Less provisioning, more wandering

By Day Three, we had provisioned for the basics but still needed a few things for in-home cuisine. So off to the market in Cours Saleya, just steps from our apartment.

This is what 5.50 euros will get you in the Cours Saleya market.

Lynn shopped for vegetables and fruit to prepare a dinner of sausage and peppers plus salad with homemade dressing. Here was the bounty: a huge head of delicious delicate lettuce, tomatoes, peppers larger than we ever see in the U.S., garlic the size of a satsuma, lemons and an onion–for 5.50 euros.

After depositing the vegetables at the apartment, we walked around the corner to the boucherie for sausage and to the pasta store for a couple of sheets of homemade ravioli. There, the clerk insisted we must buy two sheets, even though one was easily enough for us. But at 1.40 euro per sheet of 24 ravioli, who could say no? Besides, she would not take no for an answer.

Finally, we were ready for exploration, despite the fact that we had traipsed across Old Town at least three times in the last two days. Our target now was Castle Hill to see if the elevator was now open. It was, even though it had been sealed off the night before.

The long walk to the elevator at Castle Hill offers a pictorial chronology of Nice from Roman times through the city’s vote (accused of being rigged) to join France in 1860.

The Castle Hill elevator (ascenseur) is free, accessed down a long hallway decorated on the walls with displays of the history of the fort, which is essentially the history of Nice, going back to Roman times. The most significant moments in modern Nicoise history were Napoleon’s conquest of the city in 1805 and the city’s accession to France in 1860.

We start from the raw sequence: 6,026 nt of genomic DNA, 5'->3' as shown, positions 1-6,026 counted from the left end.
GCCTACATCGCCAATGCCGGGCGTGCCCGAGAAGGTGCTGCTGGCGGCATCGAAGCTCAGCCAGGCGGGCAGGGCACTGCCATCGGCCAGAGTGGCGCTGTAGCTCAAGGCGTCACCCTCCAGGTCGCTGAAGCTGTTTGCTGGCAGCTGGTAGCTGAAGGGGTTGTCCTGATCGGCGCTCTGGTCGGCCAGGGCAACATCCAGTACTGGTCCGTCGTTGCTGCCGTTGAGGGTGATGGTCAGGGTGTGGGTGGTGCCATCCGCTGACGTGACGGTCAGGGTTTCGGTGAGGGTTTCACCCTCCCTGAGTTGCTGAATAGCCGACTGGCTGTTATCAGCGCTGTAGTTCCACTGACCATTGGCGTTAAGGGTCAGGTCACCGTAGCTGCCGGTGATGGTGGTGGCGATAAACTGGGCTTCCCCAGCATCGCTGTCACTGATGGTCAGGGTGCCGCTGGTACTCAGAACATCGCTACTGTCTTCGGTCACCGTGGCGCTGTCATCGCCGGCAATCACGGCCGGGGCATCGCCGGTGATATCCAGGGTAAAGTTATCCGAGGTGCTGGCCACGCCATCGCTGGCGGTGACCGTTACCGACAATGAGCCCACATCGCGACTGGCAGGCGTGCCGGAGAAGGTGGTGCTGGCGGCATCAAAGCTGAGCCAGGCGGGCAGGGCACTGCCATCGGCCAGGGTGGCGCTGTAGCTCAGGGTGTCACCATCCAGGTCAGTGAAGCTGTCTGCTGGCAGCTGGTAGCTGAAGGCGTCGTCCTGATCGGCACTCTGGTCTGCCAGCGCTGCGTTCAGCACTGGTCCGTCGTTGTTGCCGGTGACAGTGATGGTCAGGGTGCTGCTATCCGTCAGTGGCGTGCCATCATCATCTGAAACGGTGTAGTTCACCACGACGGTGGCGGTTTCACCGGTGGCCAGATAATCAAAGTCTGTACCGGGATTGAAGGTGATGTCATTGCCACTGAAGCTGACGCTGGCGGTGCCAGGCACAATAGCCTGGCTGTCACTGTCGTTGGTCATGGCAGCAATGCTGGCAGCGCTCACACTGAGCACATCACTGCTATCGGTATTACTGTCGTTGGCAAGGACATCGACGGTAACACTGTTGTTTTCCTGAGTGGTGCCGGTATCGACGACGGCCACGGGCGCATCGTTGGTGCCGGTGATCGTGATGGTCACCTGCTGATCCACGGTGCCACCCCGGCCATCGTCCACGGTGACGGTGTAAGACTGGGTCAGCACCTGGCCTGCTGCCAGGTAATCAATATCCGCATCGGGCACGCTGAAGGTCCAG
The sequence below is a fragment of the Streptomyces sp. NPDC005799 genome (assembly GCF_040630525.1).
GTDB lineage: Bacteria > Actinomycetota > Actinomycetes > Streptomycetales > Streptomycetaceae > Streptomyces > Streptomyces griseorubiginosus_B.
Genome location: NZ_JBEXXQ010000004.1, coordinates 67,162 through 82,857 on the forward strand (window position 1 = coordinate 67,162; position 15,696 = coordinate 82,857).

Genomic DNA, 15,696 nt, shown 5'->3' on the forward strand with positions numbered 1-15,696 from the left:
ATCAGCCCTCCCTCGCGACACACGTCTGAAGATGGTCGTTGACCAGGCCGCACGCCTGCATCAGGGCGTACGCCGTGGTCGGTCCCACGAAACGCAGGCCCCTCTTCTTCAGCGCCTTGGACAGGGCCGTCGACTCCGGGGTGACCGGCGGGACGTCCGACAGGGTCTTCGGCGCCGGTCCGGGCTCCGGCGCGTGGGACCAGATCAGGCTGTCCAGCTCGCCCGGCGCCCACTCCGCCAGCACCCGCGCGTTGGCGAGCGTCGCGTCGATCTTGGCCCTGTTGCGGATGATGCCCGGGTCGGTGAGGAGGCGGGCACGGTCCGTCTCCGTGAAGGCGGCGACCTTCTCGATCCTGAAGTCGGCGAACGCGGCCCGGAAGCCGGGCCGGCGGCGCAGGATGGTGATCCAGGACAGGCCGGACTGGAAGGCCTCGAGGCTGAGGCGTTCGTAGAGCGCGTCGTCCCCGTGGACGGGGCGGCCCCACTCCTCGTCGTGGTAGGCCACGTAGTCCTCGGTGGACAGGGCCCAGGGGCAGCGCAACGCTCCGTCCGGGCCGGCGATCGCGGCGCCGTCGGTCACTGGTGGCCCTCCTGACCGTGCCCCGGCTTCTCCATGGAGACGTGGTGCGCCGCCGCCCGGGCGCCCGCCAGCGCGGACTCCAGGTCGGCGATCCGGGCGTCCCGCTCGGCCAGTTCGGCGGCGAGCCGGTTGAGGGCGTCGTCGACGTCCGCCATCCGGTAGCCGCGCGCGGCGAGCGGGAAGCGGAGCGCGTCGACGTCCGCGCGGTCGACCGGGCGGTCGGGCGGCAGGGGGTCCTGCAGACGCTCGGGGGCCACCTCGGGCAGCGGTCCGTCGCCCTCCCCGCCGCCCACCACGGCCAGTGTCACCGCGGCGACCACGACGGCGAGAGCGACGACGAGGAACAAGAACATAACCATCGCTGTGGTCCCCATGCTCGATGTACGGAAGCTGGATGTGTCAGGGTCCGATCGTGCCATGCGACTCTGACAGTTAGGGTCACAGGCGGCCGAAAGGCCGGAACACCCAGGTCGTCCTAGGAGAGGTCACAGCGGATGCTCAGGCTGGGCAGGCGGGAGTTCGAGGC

As I read the display about Napoleon’s conquest, it occurred to me that if the Little Emperor had not interfered so drastically, Nice would still be Italy, Barcelona and Catalonia would still be an independent country and New Orleans would still be French. Hmmmm…….

Near the top of the hill is a small snack bar, where we gratefully slaked our thirst with a couple of cold 1664s while gazing at the view below and across the hills of Nice, which run right up to the shoreline.

By the time we worked our way back to the ground level and wandered into the heart of Old Town, we realized it was nearly 3 p.m. and time for lunch. No wonder we were hungry, despite our hearty breakfast of Lynn’s eggs and lardon. So we stopped at the street-side cafe for salads, Nicoise for me and Italian for Lynn. Both were excellent and both were huge. At 9 euros each ($10.80), it’s about the same price as the U.S. but much fresher and much larger.

Fortified for more exploration, we decided to walk over to the Russian Orthodox Cathedral, which we had never seen. After about a half hour of trudging through the streets of downtown Nice, we decided that the Orthodox Cathedral could wait for another day. It was definitely not as close as the map had indicated.

So back we went to our familiar streets of Old Town. By now, it was ice cream time, and long lines formed in front of every gelato store, of which there are literally dozens. The French do love their sweets. We see the same thing in Paris, and they don’t think twice about enjoying a cone before lunch sometimes.

Lots of patrons…
…Lots of choices. This is actually only one section of the store nearest our apartment.

Eschewing the ice cream, we finally headed back to the apartment for some of Lynn’s finest cuisine. And a bottle of wine. Both turned out delicious.

The mistress of #1 Cours Saleya at work.

I have been told that this blog sometimes sounds like a series of food reviews. If that is the case, so be it.


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